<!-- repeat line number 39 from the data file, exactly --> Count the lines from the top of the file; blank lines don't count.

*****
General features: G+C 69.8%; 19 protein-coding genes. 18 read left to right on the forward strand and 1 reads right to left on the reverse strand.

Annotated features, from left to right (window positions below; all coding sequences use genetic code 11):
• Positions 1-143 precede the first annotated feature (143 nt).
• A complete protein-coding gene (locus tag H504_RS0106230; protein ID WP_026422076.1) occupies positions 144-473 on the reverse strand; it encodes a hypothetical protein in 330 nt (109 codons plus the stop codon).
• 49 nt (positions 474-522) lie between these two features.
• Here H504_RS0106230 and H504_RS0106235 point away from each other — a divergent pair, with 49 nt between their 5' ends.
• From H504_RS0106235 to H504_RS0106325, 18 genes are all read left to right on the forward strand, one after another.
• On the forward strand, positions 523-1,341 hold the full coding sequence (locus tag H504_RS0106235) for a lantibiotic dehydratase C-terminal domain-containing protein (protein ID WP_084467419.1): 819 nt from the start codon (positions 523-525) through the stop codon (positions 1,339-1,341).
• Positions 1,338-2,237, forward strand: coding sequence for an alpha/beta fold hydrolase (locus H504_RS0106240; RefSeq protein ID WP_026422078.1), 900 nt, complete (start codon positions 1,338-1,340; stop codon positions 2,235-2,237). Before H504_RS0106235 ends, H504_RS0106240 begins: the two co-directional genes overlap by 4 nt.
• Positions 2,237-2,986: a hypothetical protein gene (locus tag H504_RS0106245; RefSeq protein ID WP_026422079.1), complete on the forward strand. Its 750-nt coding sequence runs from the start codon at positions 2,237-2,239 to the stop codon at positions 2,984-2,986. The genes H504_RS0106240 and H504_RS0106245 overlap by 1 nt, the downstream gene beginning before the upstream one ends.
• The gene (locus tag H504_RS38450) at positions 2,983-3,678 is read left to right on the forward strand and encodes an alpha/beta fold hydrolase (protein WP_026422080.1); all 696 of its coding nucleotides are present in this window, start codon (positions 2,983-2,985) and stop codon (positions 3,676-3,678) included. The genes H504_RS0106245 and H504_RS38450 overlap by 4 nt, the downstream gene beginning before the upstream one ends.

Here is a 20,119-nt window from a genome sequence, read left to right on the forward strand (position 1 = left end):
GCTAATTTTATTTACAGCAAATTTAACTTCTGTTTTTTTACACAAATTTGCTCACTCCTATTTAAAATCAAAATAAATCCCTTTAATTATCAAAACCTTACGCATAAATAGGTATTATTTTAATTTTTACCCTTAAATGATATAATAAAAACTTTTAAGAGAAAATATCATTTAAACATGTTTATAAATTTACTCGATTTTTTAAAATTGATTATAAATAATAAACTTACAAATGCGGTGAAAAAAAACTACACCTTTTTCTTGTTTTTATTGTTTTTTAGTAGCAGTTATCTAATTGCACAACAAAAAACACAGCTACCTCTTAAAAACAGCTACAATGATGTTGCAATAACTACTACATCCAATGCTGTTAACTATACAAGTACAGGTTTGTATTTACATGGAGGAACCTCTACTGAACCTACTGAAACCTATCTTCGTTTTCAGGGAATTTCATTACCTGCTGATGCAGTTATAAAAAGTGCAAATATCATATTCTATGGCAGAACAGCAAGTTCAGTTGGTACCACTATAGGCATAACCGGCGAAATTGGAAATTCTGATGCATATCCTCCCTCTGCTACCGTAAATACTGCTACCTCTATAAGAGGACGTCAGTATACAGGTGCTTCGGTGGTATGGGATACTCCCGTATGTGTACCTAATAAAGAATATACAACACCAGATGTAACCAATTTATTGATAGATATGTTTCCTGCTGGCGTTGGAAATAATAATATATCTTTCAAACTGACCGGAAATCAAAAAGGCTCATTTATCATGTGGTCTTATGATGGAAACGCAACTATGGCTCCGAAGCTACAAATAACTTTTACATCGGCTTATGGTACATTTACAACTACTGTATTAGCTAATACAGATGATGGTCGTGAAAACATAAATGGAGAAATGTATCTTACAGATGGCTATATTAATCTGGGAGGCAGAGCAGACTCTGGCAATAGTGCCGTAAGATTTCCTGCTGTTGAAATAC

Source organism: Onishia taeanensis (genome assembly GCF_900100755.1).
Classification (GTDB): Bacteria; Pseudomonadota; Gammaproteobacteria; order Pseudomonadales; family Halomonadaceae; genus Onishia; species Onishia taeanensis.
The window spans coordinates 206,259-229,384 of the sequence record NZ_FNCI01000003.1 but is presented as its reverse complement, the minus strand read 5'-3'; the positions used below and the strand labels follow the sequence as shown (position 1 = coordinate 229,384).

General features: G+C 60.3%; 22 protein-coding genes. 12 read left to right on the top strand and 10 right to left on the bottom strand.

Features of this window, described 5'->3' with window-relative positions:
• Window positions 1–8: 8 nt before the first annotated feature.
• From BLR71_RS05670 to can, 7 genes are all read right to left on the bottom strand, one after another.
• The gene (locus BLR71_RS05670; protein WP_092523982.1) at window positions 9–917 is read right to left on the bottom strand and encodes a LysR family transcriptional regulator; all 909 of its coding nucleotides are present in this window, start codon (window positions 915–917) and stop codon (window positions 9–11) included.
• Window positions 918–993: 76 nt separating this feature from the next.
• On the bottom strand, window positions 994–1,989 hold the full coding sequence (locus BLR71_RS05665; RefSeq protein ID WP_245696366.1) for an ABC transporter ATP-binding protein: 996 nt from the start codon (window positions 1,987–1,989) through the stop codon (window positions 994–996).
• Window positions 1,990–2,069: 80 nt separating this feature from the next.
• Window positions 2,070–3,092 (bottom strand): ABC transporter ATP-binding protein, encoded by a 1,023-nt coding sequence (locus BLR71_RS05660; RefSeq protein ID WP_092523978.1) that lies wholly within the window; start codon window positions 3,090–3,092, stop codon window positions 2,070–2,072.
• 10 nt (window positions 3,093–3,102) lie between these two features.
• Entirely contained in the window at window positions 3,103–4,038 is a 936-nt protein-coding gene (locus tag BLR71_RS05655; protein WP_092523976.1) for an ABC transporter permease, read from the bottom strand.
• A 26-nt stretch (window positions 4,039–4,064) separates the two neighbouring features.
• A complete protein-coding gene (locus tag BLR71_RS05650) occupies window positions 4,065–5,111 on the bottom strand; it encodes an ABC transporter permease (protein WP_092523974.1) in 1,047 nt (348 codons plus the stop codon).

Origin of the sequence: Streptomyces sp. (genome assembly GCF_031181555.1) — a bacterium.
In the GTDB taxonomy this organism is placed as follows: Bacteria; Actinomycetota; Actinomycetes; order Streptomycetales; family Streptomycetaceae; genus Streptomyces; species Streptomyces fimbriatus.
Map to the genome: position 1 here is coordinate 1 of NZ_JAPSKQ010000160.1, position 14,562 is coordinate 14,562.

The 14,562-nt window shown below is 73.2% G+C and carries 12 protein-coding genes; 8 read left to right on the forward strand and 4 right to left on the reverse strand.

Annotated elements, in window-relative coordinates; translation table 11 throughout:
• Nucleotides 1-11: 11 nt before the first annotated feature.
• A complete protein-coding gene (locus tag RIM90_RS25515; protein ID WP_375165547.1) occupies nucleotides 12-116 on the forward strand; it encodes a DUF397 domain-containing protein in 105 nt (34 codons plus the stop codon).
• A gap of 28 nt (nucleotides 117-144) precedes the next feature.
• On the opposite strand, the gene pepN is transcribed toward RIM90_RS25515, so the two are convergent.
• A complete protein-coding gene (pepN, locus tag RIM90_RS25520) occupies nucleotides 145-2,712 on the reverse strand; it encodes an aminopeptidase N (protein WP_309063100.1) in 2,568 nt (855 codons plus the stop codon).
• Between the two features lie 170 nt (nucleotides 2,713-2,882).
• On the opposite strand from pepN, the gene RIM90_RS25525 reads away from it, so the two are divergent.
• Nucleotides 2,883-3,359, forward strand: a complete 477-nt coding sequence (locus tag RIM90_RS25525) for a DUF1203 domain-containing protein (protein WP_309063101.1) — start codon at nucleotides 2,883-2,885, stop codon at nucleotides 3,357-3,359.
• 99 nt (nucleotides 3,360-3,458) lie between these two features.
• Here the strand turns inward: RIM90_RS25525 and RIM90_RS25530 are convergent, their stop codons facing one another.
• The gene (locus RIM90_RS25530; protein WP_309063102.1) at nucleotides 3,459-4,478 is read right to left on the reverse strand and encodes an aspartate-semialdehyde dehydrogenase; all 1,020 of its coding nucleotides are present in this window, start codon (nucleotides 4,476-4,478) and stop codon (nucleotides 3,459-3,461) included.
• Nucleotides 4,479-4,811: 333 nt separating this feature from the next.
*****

• A complete protein-coding gene (pepN, locus tag RIM90_RS25520) occupies nucleotides 145-2,712 on the reverse strand; it encodes an aminopeptidase N (protein WP_309063100.1) in 2,568 nt (855 codons plus the stop codon).